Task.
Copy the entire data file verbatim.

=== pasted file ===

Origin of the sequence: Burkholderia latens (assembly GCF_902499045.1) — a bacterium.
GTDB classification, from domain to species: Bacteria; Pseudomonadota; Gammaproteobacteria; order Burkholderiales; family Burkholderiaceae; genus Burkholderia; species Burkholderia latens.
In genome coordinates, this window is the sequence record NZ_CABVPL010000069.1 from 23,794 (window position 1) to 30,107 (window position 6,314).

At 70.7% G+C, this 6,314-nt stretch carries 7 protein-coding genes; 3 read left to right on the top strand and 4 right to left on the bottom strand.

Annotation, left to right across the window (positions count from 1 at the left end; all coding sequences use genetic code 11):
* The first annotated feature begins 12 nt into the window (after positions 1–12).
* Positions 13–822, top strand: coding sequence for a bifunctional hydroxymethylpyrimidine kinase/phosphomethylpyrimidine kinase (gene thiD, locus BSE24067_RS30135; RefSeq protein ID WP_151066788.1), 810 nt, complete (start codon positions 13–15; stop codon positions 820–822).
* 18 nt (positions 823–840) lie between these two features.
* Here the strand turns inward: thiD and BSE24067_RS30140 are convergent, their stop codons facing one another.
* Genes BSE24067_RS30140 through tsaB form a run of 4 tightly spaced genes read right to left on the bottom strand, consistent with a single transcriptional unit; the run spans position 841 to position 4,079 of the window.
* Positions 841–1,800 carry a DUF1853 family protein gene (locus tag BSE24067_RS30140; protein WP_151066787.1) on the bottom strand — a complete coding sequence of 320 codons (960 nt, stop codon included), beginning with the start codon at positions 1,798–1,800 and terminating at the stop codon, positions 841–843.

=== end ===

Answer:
Origin of the sequence: Burkholderia latens (assembly GCF_902499045.1) — a bacterium.
GTDB classification, from domain to species: Bacteria; Pseudomonadota; Gammaproteobacteria; order Burkholderiales; family Burkholderiaceae; genus Burkholderia; species Burkholderia latens.
In genome coordinates, this window is the sequence record NZ_CABVPL010000069.1 from 23,794 (window position 1) to 30,107 (window position 6,314).

At 70.7% G+C, this 6,314-nt stretch carries 7 protein-coding genes; 3 read left to right on the top strand and 4 right to left on the bottom strand.

Annotation, left to right across the window (positions count from 1 at the left end; all coding sequences use genetic code 11):
* The first annotated feature begins 12 nt into the window (after positions 1–12).
* Positions 13–822, top strand: coding sequence for a bifunctional hydroxymethylpyrimidine kinase/phosphomethylpyrimidine kinase (gene thiD, locus BSE24067_RS30135; RefSeq protein ID WP_151066788.1), 810 nt, complete (start codon positions 13–15; stop codon positions 820–822).
* 18 nt (positions 823–840) lie between these two features.
* Here the strand turns inward: thiD and BSE24067_RS30140 are convergent, their stop codons facing one another.
* Genes BSE24067_RS30140 through tsaB form a run of 4 tightly spaced genes read right to left on the bottom strand, consistent with a single transcriptional unit; the run spans position 841 to position 4,079 of the window.
* Positions 841–1,800 carry a DUF1853 family protein gene (locus tag BSE24067_RS30140; protein WP_151066787.1) on the bottom strand — a complete coding sequence of 320 codons (960 nt, stop codon included), beginning with the start codon at positions 1,798–1,800 and terminating at the stop codon, positions 841–843.